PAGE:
Professional communication skills

I recently attended the ‘Communication in Business’ Skills for Success session given HSBC. Although I knew nothing about this topic before the session, I felt like I had a pretty good understanding of it afterwards. The talk started by discussing how to be an effective communicator, which boiled down to three main components: ethos – why you’re worth listening to; pathos – why people should listen to you; and logos – are you making sense. By breaking down your communication into these three parts, you can make sure it gets received properly. Business communication was also broken down into different levels: personal - which is one-to one and usually face to face; internal - which would be communication between departments of a company; and finally external - which is between a company and customers, or potential customers (i.e. advertising).

There were a number of group activities to show the limits of communication in a variety of contexts, and how it should be adapted for different levels. Firstly we were split into three groups and one member of each group was given a picture to describe, while the others had to relay this information to another group member, who would try to draw it. After 10 minutes, the drawings were checked against the originals and, universally, they weren’t fantastic…! This was meant to teach us to understand what we thought we could do, and what we thought we couldn’t, and the importance of time management. All the groups didn’t finish the picture and the presenter admitted it was a largely impossible task.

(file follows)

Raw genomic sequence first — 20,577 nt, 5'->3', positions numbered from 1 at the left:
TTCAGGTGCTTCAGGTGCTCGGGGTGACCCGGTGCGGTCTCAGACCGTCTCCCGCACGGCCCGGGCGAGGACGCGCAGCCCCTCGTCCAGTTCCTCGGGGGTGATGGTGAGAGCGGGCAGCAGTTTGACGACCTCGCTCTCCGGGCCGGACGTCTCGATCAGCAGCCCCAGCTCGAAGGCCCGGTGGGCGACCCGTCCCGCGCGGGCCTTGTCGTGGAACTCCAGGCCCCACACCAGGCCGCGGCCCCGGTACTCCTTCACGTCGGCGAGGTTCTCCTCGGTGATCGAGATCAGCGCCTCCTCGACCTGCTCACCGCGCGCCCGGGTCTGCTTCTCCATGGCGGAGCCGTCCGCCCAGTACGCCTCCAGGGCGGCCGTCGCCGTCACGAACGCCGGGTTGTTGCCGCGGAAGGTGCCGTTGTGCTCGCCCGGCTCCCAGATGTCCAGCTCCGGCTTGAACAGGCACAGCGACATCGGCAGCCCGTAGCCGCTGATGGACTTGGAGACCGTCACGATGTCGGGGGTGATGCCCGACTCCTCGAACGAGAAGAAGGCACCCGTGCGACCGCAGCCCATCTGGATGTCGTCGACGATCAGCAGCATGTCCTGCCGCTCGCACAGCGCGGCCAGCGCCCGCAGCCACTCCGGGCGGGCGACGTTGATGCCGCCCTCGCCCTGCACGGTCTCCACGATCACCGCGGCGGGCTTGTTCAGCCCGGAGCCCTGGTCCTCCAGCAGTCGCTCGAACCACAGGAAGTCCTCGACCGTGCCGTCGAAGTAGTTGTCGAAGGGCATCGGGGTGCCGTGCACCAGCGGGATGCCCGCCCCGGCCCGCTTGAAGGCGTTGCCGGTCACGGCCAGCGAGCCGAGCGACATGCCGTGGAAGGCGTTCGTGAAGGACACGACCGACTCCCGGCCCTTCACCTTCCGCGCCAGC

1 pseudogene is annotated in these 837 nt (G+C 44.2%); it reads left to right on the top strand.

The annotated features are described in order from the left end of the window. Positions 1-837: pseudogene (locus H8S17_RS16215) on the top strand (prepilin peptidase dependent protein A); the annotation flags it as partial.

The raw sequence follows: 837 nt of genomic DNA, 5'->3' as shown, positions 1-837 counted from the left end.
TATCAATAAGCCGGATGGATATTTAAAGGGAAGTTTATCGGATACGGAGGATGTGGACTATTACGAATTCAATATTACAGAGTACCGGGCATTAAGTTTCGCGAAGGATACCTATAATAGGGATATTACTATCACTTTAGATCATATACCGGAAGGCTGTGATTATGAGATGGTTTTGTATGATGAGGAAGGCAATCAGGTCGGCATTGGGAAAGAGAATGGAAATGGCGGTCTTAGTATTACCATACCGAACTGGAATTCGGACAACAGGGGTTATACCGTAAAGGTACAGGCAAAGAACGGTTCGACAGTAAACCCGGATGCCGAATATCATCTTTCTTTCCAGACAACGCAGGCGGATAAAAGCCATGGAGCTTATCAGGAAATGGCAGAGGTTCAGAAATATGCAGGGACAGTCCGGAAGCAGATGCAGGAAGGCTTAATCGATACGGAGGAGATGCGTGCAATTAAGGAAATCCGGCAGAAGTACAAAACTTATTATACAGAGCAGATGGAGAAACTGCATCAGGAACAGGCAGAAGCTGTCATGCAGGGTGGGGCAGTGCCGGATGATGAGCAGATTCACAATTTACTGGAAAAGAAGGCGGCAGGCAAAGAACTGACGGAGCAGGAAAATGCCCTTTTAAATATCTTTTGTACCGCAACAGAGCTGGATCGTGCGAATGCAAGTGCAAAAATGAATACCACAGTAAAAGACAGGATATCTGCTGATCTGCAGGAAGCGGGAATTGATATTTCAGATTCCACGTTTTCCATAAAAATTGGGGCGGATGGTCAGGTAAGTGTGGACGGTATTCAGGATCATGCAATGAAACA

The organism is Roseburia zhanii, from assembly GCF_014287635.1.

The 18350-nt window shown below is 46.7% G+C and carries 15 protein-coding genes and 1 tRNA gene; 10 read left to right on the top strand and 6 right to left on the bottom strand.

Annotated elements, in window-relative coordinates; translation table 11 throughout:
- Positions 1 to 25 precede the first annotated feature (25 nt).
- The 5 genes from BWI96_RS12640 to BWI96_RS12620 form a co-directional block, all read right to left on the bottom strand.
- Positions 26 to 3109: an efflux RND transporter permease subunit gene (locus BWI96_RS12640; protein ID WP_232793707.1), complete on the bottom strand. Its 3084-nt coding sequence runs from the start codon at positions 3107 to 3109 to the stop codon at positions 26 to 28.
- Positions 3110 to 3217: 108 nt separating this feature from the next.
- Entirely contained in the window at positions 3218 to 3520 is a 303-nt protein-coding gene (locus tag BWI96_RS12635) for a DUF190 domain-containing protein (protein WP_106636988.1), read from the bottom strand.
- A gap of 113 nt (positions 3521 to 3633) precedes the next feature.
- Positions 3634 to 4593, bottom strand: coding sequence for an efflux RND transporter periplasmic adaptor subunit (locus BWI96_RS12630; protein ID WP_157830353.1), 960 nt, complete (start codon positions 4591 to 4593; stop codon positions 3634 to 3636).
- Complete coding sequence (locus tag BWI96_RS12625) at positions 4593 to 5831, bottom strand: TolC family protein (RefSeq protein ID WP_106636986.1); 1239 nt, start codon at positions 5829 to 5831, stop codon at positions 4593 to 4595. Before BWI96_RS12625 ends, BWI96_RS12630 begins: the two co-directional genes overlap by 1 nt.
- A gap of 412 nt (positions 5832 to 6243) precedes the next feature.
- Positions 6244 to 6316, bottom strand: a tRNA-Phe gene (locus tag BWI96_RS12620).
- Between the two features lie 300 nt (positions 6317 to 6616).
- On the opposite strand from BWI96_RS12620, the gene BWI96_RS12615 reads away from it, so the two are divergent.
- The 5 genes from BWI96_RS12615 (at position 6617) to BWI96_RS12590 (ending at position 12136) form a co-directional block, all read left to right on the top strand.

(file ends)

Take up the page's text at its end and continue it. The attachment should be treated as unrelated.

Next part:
The second group task was a mock meeting, where each group member was given a role to play out, from CEO to branch staff. Discussion afterwards was about the difficulty of communication between people of vastly different authority in internal communication, and managing different personalities. The final task was analysis of an email that hypothetically could have been sent to all members of a company by the CEO. This was again about the difficulties of internal communication, where different people need to get different information. The presenter recommended breaking up the email into several different parts, each part mostly relevant for one group of people.

I found this talk very rewarding, and although I hadn’t really thought about how tricky communication could be in a business context, this gave me the idea that it is an absolutely essential skill to master. For more advice from HSBC you can follow their graduate blog:

Ed (Student Blogger)
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